February 21, 2013
What makes someone join Al Qaeda? In the case of Abu Yahya al-Libi, the Al Qaeda luminary killed in an American drone strike in Pakistan last June, his older brother has no doubt. Americans are culpable for his sibling’s embrace of terrorism. He draws a direct line between al-Libi’s recruitment by al Qaeda and the suffering he endured at the hands of American interrogators using techniques similar to those portrayed in the movie Zero Dark Thirty.
Al-Libi’s slaying may have been one of the reasons Libyan jihadists attacked the U.S. consulate in Benghazi last September, an assault that led to the death of ambassador Christopher Stevens. In the days leading up to the attack, Al Qaeda’s amir, Ayman al-Zawahiri, focused his annual 9/11 message on the drone war, eulogized al-Libi and called on “Libyan brothers” to avenge the loss.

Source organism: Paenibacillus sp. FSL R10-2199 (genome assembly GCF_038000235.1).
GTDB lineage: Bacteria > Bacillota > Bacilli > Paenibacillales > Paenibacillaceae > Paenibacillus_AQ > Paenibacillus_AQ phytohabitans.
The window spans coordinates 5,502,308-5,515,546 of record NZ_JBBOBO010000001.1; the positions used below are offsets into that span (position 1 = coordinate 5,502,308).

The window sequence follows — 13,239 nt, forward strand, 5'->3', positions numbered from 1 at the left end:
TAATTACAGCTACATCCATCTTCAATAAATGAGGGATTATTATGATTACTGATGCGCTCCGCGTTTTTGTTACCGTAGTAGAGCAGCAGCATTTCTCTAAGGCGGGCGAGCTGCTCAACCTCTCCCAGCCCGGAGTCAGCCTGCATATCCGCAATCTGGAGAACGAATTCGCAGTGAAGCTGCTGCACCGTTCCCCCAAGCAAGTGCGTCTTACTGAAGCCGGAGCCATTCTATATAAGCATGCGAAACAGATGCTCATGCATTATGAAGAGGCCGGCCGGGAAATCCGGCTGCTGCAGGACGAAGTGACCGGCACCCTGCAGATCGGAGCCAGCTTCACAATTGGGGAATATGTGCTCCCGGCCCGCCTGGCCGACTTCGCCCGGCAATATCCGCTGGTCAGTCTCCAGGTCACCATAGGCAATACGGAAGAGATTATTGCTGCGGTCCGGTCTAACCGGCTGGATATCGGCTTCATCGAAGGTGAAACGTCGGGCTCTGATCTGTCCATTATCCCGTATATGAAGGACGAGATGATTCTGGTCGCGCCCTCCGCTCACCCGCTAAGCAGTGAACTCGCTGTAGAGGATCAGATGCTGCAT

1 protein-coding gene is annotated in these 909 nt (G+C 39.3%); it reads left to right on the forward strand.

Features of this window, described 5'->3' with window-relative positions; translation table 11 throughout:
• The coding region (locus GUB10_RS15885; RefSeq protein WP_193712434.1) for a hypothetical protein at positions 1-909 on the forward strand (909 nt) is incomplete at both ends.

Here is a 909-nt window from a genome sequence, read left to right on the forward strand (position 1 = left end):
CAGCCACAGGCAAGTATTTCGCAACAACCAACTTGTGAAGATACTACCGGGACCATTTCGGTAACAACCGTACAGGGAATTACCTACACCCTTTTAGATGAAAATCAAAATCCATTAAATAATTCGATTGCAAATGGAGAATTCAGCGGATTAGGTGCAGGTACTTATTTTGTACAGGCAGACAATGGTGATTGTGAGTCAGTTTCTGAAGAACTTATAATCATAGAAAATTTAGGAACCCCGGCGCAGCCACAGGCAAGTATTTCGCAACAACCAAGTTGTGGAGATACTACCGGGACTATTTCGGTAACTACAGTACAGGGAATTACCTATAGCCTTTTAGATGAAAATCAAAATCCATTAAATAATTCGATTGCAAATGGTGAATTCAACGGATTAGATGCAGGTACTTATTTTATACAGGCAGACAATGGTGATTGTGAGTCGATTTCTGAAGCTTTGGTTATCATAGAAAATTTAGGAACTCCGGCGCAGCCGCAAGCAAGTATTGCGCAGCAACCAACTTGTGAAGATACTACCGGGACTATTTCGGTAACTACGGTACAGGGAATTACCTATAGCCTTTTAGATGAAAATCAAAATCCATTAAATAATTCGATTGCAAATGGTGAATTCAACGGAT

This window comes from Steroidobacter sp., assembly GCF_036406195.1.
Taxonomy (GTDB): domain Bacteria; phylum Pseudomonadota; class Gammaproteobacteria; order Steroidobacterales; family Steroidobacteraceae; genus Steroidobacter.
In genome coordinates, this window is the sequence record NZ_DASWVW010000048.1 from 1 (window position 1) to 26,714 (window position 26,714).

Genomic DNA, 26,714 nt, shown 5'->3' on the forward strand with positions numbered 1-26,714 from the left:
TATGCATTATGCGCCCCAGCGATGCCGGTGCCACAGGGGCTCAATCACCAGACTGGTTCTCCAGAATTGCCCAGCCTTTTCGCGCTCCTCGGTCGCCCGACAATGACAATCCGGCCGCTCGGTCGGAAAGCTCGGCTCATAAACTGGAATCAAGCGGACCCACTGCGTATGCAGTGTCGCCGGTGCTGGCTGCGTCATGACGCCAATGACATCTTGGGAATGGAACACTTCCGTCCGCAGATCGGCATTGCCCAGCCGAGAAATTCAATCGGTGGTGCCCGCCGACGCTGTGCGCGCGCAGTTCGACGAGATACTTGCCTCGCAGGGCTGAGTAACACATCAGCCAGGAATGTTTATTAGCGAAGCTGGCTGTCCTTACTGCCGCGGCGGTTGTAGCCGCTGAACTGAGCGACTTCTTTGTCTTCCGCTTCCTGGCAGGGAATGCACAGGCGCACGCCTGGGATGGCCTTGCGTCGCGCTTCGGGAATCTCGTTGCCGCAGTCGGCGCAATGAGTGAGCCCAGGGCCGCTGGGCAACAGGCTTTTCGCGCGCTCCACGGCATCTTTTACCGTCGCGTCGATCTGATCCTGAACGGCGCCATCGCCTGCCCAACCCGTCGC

Lamenting American missteps in the war on terror, Abd Al-Wahhab Muhammad Qaid says his brother had been in Afghanistan for 15 years, as a member of the Libyan Islamic Fighting Group, but that he, “like all of us shunned Al Qaeda.” That is, until his mistreatment at Bagram Air Base. “He was tortured very aggressively and humiliated. Naturally, for each action there’s a reaction,” he sighs.
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